Our true dreams are usually fearless and naturally draw us to be giving towards others.

If it’s not working, do something different.

There’s no point looking at the world through your “yellow car” lens if you’re not even near a road. Sometimes it’s not obvious whether we’re in the right place for an opportunity to come to us. My approach is: if in doubt, do something different.

A new experience or approach has merit simply because you’ve not done it before. You could meet someone new, gain a new skill, see a new place and this could be the key to getting you onto the road and finding your “yellow car”.

I often hear people say “then I was sat next to this guy on a train, and it turned out he had a flat to rent/cocoa farm for sale/kitten who needed a home, and it was just what I was looking for!” Sounds like a co-incidence, but in a way it’s not that far fetched. When we focus our yellow-car-lens, we think about our yellow car all the time. When we talk, we can’t stop talking about our yellow car. Soon, all our friends know we’re looking for a yellow car, and they might mention it to their friends, one of whom might just have a yellow car. But if they don’t, it doesn’t matter. We just keep on talking about that yellow car to every new person we meet, until eventually someone says “hey, I’ve got a yellow car – do you want it?”

-Kimwei

Follow up article: Make Your Dreams Reality Part 2

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Are You A Boy Or A Girl? (The Myth Of Binary Gender)

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For years I’ve been asked “Are you a boy or a girl” by strangers, but really, it’s a question I should have been asking myself.

A 9 year old asked me:

“Because you’ve got short hair, does that mean you’re a boy?”

I thought for a moment… what’s the easiest way to say this?

“Well”, I replied, “the truth is that I AM a girl but often I’d rather be a boy”.

“What, like George out of Famous Five?”

“Yes”

“Oh ok.”

It was an easy conversation, but the child’s mother felt the need to apologise for her son’s question. Apparently it’s offensive to mistake people’s gender. This is probably why the trans community are often so sensitive – it’s difficult when people can’t see which gender you plainly are.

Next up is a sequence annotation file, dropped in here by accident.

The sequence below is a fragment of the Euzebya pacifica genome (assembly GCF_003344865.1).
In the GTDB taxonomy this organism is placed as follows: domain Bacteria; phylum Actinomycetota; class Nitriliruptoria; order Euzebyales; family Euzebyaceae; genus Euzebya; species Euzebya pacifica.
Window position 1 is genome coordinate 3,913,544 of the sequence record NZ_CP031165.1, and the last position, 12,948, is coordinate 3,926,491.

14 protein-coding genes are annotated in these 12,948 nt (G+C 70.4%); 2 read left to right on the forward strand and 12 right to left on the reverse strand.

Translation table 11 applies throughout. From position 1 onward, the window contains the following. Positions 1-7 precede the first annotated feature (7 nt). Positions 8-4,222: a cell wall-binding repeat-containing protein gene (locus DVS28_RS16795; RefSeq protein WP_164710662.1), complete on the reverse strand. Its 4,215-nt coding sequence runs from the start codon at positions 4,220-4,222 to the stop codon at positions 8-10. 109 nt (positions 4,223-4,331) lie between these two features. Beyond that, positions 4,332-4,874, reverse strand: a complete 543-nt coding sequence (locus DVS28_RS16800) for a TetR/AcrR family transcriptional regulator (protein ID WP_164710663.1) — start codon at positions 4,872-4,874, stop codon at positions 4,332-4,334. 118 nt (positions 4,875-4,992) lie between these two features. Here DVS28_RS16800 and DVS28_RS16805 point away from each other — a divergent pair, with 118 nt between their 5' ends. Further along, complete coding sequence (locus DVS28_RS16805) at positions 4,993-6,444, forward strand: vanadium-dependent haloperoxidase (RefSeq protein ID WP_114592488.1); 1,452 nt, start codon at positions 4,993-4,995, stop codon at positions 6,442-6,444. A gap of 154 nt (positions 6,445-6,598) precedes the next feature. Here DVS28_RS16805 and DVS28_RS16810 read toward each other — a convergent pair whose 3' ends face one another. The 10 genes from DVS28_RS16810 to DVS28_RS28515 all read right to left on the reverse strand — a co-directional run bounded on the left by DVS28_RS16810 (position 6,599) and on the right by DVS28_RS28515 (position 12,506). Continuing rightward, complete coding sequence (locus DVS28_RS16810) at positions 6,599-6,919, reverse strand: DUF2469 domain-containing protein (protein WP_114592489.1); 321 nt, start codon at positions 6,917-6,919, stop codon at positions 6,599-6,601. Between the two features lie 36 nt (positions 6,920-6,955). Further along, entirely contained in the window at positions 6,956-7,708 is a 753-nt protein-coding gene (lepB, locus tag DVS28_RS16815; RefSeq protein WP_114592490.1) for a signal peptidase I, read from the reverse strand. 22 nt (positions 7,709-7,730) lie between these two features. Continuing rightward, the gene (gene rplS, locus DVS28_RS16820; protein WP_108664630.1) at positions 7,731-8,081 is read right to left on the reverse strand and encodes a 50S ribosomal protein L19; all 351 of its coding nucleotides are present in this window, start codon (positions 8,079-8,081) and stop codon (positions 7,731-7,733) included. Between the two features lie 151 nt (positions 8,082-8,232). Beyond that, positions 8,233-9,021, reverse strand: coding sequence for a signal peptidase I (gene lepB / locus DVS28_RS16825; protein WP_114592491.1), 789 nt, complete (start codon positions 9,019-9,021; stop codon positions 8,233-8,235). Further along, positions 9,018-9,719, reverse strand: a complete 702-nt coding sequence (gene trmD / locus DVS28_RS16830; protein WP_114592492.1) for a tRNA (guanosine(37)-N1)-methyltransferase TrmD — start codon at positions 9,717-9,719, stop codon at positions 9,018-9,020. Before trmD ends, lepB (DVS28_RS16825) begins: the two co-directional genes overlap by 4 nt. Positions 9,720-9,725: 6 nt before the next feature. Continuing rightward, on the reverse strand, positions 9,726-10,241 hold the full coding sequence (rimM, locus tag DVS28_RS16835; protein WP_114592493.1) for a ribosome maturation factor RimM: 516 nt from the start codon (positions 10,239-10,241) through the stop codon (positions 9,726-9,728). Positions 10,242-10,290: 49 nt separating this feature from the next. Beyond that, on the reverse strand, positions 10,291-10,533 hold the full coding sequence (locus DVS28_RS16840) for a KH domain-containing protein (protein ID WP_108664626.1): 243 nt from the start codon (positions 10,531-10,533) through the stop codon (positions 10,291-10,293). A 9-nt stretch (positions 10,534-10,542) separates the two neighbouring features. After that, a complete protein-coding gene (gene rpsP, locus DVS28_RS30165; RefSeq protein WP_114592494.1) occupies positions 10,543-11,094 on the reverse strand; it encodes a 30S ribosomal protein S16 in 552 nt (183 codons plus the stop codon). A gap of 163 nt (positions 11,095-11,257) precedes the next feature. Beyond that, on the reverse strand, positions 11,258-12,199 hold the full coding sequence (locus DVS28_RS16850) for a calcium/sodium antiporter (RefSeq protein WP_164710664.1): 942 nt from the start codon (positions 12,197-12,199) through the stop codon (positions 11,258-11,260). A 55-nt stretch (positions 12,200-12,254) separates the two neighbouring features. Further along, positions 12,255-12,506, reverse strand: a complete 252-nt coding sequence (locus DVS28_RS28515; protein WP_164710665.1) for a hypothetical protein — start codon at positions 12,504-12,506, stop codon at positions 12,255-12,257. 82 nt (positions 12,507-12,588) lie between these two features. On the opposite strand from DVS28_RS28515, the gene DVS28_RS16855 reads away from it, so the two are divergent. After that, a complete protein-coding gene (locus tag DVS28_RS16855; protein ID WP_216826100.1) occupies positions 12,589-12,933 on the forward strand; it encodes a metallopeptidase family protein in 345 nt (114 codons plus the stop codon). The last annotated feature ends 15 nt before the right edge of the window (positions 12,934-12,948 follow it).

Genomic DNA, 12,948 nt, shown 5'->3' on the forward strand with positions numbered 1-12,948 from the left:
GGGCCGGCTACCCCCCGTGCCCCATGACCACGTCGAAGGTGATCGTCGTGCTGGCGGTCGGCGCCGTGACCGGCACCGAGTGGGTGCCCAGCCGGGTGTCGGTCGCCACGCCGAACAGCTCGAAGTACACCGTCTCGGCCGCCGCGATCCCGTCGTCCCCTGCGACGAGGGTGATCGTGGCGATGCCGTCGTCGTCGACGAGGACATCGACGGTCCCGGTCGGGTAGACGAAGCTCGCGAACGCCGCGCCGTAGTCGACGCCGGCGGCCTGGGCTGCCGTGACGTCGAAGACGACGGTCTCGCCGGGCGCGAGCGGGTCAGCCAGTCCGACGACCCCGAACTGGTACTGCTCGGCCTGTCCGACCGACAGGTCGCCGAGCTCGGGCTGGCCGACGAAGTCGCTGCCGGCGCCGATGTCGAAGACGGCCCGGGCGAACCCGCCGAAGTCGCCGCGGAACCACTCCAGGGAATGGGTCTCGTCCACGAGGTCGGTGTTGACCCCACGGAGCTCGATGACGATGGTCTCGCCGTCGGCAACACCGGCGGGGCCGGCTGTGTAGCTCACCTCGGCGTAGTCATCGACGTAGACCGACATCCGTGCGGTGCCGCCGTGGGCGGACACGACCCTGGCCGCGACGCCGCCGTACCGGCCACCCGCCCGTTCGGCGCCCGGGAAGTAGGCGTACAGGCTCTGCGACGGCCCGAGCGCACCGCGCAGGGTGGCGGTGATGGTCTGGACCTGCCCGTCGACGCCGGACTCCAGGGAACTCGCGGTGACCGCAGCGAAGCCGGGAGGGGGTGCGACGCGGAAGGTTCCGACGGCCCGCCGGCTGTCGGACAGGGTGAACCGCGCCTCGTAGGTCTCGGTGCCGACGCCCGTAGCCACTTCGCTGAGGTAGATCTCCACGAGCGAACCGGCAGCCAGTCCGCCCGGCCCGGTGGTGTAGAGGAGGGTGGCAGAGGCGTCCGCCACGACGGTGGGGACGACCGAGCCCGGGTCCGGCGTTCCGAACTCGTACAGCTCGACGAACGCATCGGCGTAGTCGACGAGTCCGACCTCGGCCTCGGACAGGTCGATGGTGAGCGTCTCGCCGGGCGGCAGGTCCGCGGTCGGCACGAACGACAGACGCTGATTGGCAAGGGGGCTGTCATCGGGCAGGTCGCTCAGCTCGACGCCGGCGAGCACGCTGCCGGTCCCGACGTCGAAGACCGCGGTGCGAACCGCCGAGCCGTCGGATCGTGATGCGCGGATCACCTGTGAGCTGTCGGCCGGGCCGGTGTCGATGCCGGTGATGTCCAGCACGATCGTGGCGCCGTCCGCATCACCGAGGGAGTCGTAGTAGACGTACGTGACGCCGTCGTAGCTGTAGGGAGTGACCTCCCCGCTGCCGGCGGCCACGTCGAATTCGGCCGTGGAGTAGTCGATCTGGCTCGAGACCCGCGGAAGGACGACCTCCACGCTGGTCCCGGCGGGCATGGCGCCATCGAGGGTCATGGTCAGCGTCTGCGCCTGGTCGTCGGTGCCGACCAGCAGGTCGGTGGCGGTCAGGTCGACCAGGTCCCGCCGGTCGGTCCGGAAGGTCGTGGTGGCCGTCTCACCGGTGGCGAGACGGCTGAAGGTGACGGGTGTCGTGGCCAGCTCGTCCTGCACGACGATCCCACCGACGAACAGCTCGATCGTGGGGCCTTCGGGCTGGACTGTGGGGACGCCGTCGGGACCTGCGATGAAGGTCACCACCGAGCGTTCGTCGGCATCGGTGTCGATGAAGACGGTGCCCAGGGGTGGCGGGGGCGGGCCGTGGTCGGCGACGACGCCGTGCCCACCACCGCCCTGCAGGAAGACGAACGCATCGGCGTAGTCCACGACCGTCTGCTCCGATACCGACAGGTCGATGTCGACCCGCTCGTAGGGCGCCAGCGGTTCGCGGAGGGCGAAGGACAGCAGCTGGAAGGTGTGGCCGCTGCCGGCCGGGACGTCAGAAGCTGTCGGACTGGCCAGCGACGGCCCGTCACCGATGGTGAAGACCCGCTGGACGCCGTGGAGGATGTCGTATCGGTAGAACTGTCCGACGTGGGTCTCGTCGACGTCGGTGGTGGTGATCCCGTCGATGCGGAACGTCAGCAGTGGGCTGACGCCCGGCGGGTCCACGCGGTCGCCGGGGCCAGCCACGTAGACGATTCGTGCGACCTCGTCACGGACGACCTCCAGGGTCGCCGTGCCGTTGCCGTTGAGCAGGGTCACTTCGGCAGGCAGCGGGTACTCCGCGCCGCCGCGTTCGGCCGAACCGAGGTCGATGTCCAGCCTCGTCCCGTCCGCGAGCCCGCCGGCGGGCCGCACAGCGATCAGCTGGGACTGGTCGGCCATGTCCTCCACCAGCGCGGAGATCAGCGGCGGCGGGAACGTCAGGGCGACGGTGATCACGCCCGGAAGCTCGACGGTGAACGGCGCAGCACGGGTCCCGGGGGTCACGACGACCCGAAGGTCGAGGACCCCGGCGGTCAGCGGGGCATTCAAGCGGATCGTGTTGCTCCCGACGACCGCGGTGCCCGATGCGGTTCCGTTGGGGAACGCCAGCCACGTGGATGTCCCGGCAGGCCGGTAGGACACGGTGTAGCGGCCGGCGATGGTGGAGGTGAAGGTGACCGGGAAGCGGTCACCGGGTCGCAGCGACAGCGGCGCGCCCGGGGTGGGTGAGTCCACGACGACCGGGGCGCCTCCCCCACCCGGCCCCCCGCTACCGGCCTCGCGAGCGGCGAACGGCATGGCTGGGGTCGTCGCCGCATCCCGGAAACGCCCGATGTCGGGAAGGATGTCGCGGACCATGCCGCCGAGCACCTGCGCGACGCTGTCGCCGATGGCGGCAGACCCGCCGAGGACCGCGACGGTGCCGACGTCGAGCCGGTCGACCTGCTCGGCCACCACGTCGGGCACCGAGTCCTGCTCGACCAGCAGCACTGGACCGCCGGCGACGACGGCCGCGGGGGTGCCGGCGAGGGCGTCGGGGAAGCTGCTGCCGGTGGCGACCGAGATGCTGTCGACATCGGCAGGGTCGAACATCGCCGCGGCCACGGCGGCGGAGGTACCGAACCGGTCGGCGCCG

This is the first public statement I’ve made of the following: I identify as transgender.

Although I don't choose to "pass" as male, sometimes I like to see how I might look if I had a male body. Photos like this help me to imagine it.

Although I don’t choose to “pass” as male, sometimes I like to see how I might look if I had a male body. Photos like this help me to imagine it.

I’m comfortable with this, but have been reluctant to be public about it so far. But now it seems important to talk about it in order to raise awareness.

In this day and age, most people have got to grips with the fact that some people have a sex change (gender re-assignment). People can just about cope with this because fits within the mainstream ideas of binary gender. Yet, being transgender simply means this: my gender identity does not match my assigned sex. Those like myself, who neither identify as male or female and whose gender identity isn’t constant, open up a whole new can of androgen worms.

In the late 40s and early 50s, The Kinsey Reports made waves by showing that rather than people being simply gay or straight, a spectrum of sexuality existed. It turned out that people were straight, bi-sexual or gay, to varying degrees, with blurred lines and overlap. Why should the same not be true for gender?

A debate on gender-spectrums is tempting, but I will discipline myself into putting it aside to give my own personal account. Here I’ll explain why and how I identify as mid-gendered.

To start at the beginning, I was born into a female body and understood from a young age that I had a girl’s body. Therefore I set about learning what girls did and did it. By the age of 6 it seemed abundantly clear to me that there had been a mistake, because of course I was a boy.

I knew what boys did and switched instantly to doing those things, insisting on wearing trousers. Spelling “Kim” backwards I found “Mik” and for a while signed all letters as “Micky”.

Completely aware that I had a girl’s body, I realised that if I were to be seen as a boy I would have to act exactly like one. I tried football (badly), wore a baseball cap and bomber jacket. By the age of 11 I had abolished crying or showing emotions that I saw as feminine, especially excitement. I was totally aware that a boy could cry and still be a boy, but since I was a girl trying to pass as a boy, I could never be caught doing anything “girlie”. (I wouldn’t recommend giving up crying to any child, as I am still trying to undo its effects)

Unfortunately by the age of 12, my breasts had fully developed. I realised that I wasn’t going to pass as male anymore. Reluctantly I set about finding out how to be a woman…

…I was rubbish!